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creativewidgetworks | October 11, 2019

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QRPGuys CW keyer

QRPGuys CW keyer
Ralph

Review Overview

Features
7
Quality and ease of construction
9
Overall value
8
8

Very Good

Great keyer for practicing code on the go and for portable operations. Kit is easy to put together and requires basic soldering skills. Good feature set, but a lack of a solid base can make the keyer difficult to use on some surfaces.

Although a Begali or Bencher (now Vibroplex) paddle was on my Christmas list, Santa must have felt that I wasn’t a good as I could have been. However, all was not lost. I did manage to snag a keyer kit from QRPGuys.com.

I enjoy building electronic kits, especially ones that can be assembled in a few hours or an evening. Kit building is a welcome change of pace for me and I love that near-immediate gratification that comes with a successful kit assembly.

The QRPGuys single lever keyer is a small and light-weight unit that runs on a single CR2032 button battery. The CW speed can be set from 6 – 45 words per minute and two message buffers, one non-volatile, for frequently sent text are provided. It is small enough to put in my pocket whenever I’m on the go and I want to practice my CW sending.

The keyer has an extremely low power consumption, especially when not being operated. In fact, the instructions say the unit can be left on all the time. A power on/off jumper is provided to be used when storing or transporting the key to avoid accidental discharge of the battery because of a paddle closure or if you want to turn off the unit to conserve a little energy.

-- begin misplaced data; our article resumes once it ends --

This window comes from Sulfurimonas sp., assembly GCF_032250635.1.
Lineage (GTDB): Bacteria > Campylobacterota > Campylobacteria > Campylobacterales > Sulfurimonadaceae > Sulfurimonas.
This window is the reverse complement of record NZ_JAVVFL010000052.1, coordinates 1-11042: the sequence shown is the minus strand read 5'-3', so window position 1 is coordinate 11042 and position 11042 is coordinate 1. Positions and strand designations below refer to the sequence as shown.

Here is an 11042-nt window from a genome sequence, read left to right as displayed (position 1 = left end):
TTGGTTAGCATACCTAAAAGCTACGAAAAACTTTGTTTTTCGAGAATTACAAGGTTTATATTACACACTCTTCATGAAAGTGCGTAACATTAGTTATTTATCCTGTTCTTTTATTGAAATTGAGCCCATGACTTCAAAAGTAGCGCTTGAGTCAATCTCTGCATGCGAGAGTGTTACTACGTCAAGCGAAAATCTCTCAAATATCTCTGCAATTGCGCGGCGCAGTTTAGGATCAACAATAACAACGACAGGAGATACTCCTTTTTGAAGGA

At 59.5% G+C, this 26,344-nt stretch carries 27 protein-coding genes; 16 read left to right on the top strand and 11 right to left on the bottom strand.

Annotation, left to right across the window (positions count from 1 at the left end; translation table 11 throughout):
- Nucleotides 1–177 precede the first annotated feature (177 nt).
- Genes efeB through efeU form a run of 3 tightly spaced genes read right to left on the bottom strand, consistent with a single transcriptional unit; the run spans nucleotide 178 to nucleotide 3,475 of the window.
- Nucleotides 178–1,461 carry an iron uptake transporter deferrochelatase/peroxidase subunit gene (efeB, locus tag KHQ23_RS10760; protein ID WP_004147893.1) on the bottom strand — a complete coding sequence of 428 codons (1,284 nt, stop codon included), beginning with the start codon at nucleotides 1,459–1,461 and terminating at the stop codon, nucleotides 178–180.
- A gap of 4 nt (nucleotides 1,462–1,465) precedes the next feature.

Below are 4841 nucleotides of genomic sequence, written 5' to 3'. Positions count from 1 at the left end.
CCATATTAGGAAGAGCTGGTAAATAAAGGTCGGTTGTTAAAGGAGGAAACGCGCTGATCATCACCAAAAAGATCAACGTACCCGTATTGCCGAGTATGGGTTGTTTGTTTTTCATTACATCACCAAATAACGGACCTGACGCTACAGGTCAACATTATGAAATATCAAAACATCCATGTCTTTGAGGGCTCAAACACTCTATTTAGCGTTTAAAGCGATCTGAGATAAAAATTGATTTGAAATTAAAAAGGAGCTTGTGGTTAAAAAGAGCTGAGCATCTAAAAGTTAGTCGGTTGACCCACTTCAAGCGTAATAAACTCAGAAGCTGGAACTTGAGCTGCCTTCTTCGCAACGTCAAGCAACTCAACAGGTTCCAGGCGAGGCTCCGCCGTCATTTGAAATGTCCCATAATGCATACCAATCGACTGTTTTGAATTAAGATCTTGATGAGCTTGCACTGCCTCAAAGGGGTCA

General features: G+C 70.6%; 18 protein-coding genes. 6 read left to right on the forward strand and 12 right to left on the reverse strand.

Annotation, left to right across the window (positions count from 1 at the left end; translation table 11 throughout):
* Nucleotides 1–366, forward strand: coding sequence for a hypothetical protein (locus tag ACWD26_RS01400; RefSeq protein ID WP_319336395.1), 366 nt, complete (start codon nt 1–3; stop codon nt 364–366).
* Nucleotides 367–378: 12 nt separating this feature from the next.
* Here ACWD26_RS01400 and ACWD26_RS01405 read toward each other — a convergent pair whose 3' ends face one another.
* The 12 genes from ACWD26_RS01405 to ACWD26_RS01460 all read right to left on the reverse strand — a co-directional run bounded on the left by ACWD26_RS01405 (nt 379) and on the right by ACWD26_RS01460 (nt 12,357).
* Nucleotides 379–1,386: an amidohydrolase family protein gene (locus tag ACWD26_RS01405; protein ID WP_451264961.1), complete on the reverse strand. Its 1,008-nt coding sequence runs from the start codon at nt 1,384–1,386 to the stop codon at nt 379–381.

It is a simple and fun kit to build and easy to follow instructions are provided. Basic soldering skills are required for kit assembly, which will take between 1-3 hours. Your order will contain everything you need except for a 3.5mm jumper cable to connect the keyer to your transmitter and a CR2032 battery.

I plan on making one enhancement. As shipped, four rubber feet are used to keep the printed circuit board from moving. However, they are not enough to do the job and I find that I have to hold the key in place during use on most surfaces. Not the best situation, so I’m going to keep my eye out for something to use as a weighted base.

Is it as good as a Begali or Bencher/Vibroplex paddle? No, but it works surprisingly well and I can definitely see myself using it when operating portable. For the Elecraft KX2/3 folks, QRPGuys has a single lever or Iambic mini paddle designed for especially for you.

Recommended for a fun project to build. Cost, as of this writing, is $30 USD.

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Comments

  1. Charles

    Ralph, Did you find a solution for the weighted base for the QRP Guys Iambic paddle? I have planned to purchase this for my QRP radios, and I noticed it was a too light for what I want to do eventually. I’ve seen others use leg straps, but that won’t work when I want to work inside my ham shack.

    Charles

  2. Ralph

    I haven’t gone shopping for heavy plates yet, but I did try two different approaches that worked pretty well for me using items I had in the shack.

    1) A portable battery pack that can charge my phone as the base. Mine is 3 x 5 inches and weighs just under a pound. I attached some small rubber mounting feet as a good measure. When I;m operating portable, the power pack serves a dual purpose.

    2) A SDRPlay RSP2 Pro (metal case) also worked well (especially with the magnets). I don’t normally take this on the road but it is okay in the shack.

    To attach the keyer to the base, I glued three neodymium magnets that I picked up at one of our local big-box stores to the bottom of the keyer. It was rock solid with the SDR Play box and quite acceptable with the power pack. Since I was more likely to use the keyer in the field and the magnets are brittle and can chip easily, I opted for the next approach.

    I had some of the 3M fastener tape that is used to attach EZPass/IPass transponders to the auto windshield in my toolbox. Two small strips did the trick and hold much better than Velcro. The attachment is solid, yet the keyer can be disconnected from the base, when needed.

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